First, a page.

Participants and credits

The Collective Wisdom is led by Principal Investigator Mia Ridge (British Library) and Co-Investigators Meghan Ferriter (Library of Congress) and Samantha Blickhan (Zooniverse).

Our book sprint participants are (in alphabetical order): Austin Mast, Ben Brumfield, Brendon Wilkins, Daria Cybulska, Denise Burgher, Jim Casey, Kurt Luther, Michael Haley Goldman, Nick White, Pip Willcox, Sara Brumfield, Sonya J Coleman and Ylva Berglund Prytz.

Participants were selected following a competitive open call.

Our Book Sprints facilitator was Faith Bosworth.

About us

Project leaders

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Mia Ridge is the British Library's Digital Curator for Western Heritage Collections. She's been researching and building crowdsourcing tools for cultural heritage collections for over a decade. She blogs at Open Objects.

Samantha Blickhan is the Humanities Lead for Zooniverse, where she leads research and tool development for GLAM & Humanities crowdsourcing projects.

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Meghan Ferriter is a Senior Innovation Specialist with LC Labs. She's welcomed volunteers, supported staff, and designed crowdsourcing projects at the Smithsonian Institution and the Library of Congress.

Book sprint participants

Kurt Luther is Associate Professor of Computer Science and (by courtesy) History at Virginia Tech, where he directs the Crowd Intelligence Lab.

Daria Cybulska is the Director of Programmes and Evaluation at Wikimedia UK, the national charity for the global Wikimedia movement, where we enable people and organisations to contribute to a shared understanding of the world through the creation of open knowledge. She's been a part of the Wikimedia movement for 9 years. 

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Michael Haley Goldman is the Director of Future Projects at the United States Holocaust Memorial Museum (USHMM). Crowd projects at the USHMM have focused on serving as active learning environments for participants. 

Ylva Berglund Prytz is based at the University of Oxford where she runs and supports community collections and other crowdsourcing initiatives, many focussing on objects and stories from WW1.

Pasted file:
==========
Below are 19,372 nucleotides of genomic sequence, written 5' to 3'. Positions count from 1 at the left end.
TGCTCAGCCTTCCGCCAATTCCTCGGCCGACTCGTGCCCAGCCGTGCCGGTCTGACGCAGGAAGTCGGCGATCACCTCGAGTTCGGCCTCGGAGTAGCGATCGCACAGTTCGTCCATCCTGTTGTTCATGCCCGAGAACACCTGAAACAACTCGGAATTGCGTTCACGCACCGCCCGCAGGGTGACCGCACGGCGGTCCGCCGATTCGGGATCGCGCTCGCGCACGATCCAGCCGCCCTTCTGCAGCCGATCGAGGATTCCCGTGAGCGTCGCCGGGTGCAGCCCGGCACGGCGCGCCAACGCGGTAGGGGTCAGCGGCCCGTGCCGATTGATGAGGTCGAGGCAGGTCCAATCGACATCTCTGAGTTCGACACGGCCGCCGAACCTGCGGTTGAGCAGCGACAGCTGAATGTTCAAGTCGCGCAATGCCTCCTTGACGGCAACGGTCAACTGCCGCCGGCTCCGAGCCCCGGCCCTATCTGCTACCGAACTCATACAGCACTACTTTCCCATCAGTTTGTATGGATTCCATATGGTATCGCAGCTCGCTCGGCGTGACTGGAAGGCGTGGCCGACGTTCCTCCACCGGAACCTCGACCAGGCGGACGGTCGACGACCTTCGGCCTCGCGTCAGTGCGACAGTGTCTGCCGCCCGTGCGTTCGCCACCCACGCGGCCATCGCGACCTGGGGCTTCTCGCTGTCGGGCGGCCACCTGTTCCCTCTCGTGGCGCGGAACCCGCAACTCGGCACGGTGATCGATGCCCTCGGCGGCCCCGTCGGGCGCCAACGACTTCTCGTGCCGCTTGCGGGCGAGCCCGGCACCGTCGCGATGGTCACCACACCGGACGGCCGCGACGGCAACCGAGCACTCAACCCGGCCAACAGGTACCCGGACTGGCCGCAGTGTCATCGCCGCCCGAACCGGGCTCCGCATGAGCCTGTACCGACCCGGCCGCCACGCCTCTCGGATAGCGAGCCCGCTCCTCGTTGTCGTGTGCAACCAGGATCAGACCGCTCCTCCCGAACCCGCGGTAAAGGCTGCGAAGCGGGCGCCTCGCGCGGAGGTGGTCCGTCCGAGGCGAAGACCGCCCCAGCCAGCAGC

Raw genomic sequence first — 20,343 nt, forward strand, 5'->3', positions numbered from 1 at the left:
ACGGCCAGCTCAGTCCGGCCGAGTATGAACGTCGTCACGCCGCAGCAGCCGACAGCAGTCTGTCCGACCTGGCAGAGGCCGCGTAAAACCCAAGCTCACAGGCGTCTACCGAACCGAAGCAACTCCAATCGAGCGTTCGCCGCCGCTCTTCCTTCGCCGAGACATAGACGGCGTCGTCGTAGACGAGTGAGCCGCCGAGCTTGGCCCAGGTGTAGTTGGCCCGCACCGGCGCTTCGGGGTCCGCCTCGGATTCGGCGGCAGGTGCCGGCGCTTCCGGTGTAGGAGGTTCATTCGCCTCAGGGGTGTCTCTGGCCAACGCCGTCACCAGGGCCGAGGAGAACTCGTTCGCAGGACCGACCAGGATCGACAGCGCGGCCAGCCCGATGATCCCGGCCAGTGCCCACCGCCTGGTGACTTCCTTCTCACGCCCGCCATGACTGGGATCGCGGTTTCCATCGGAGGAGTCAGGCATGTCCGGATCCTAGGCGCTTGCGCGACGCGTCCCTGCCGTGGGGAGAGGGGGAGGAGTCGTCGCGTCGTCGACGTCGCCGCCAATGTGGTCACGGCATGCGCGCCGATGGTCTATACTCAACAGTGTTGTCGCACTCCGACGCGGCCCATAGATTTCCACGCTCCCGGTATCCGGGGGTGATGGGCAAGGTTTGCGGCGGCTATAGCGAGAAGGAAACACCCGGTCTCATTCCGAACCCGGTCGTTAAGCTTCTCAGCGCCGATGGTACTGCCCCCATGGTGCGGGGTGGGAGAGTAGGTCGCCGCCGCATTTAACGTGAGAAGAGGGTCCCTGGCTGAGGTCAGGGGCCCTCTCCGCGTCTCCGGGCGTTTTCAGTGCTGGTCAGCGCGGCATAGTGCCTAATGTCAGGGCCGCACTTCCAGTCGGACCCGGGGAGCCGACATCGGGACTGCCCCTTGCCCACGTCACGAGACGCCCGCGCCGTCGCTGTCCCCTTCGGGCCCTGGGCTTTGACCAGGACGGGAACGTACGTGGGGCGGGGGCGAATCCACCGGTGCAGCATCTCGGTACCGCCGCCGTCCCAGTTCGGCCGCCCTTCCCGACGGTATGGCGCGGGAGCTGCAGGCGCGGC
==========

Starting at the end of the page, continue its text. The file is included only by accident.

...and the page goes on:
Austin Mast is Professor of Biological Science at Florida State University, Director of iDigBio’s Digitization, Workforce Development, and Citizen Science Domain, and Board Member of the Citizen Science Association.  He focuses on the creation and use of digital data by the world’s natural heritage collections, where an estimated 3 billion plants on sheets, insects on pins, fossils in drawers, fish in jars, and other collections are curated. 

Nick White is the Web Developer / Librarian at the Newberry Library, where he develops and maintains the web architecture for the Newberry's Digital Initiatives.

Ben Brumfield founded the cultural heritage crowdsourcing platform FromThePage in 2005 and has been covering developments within crowdsourced manuscript transcription since 2007. Over the past decade, FromThePage has been used by libraries, archives, and museums to transcribe material ranging from Arabic scientific manuscripts to Aztec codices.  

Sara Brumfield is a software engineer with a degrees in Computer Science and the Study of Women and Gender from Rice University.  She's half of Brumfield Labs, a digital humanities consultancy.  Their product, FromThePage, is a collaborative transcription platform for handwritten historical documents. Prior to founding FromThePage, she spent 20+ years working at IBM and assorted startups in a variety of technical roles.

Jim Casey is an assistant professor of African American Studies and managing director of the Center for Black Digital Research at Penn State University. He is co-director of the Colored Conventions Project and Douglass Day.

Brendon Wilkins is co-founder and projects director of DigVentures, a collaborative platform enabling civic participation in archaeology and heritage projects. He is currently finalising a practice-based PhD at the University of Leicester School of Museum Studies, entitled 'Digging the Crowd: the future for archaeology in the digital and collaborative economy.’ 

Sonya Coleman has worked at the Library of Virginia since 2011, currently as the Digital Engagement and Social Media Coordinator. She works on the Library’s crowdsourcing projects, such as Making History: Transcribe, and seeks to engage the public through social media and online content. Her primary interests are accessibility, innovation, and connection.

Denise Burgher is a senior team leader at the Colored Conventions Project and Douglass Day both housed in the Center for Black Digital Research at Penn State. As the Chair of Historic Churches and community engagement and the co chair of the Curriculum Team she has been deeply involved with crowdsourcing and developing compelling initiatives for community engagement.